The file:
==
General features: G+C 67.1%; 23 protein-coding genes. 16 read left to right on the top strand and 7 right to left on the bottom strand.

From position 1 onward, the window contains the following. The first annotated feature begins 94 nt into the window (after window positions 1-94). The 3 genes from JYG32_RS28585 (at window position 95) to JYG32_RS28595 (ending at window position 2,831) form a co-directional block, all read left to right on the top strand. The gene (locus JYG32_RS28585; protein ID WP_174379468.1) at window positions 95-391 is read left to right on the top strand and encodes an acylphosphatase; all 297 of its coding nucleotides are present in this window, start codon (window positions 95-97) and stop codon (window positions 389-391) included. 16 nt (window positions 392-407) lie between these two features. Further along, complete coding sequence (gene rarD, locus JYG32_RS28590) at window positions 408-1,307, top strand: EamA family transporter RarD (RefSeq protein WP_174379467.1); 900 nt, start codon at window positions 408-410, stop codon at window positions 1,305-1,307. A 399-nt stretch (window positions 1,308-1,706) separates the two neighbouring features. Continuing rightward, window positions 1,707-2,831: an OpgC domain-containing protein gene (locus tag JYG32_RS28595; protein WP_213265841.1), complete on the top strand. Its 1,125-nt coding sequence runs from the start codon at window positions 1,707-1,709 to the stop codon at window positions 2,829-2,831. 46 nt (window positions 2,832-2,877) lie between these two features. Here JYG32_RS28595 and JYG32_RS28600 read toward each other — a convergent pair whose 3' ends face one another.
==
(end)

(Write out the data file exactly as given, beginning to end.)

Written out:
General features: G+C 67.1%; 23 protein-coding genes. 16 read left to right on the top strand and 7 right to left on the bottom strand.

From position 1 onward, the window contains the following. The first annotated feature begins 94 nt into the window (after window positions 1-94). The 3 genes from JYG32_RS28585 (at window position 95) to JYG32_RS28595 (ending at window position 2,831) form a co-directional block, all read left to right on the top strand. The gene (locus JYG32_RS28585; protein ID WP_174379468.1) at window positions 95-391 is read left to right on the top strand and encodes an acylphosphatase; all 297 of its coding nucleotides are present in this window, start codon (window positions 95-97) and stop codon (window positions 389-391) included. 16 nt (window positions 392-407) lie between these two features. Further along, complete coding sequence (gene rarD, locus JYG32_RS28590) at window positions 408-1,307, top strand: EamA family transporter RarD (RefSeq protein WP_174379467.1); 900 nt, start codon at window positions 408-410, stop codon at window positions 1,305-1,307. A 399-nt stretch (window positions 1,308-1,706) separates the two neighbouring features. Continuing rightward, window positions 1,707-2,831: an OpgC domain-containing protein gene (locus tag JYG32_RS28595; protein WP_213265841.1), complete on the top strand. Its 1,125-nt coding sequence runs from the start codon at window positions 1,707-1,709 to the stop codon at window positions 2,829-2,831. 46 nt (window positions 2,832-2,877) lie between these two features. Here JYG32_RS28595 and JYG32_RS28600 read toward each other — a convergent pair whose 3' ends face one another.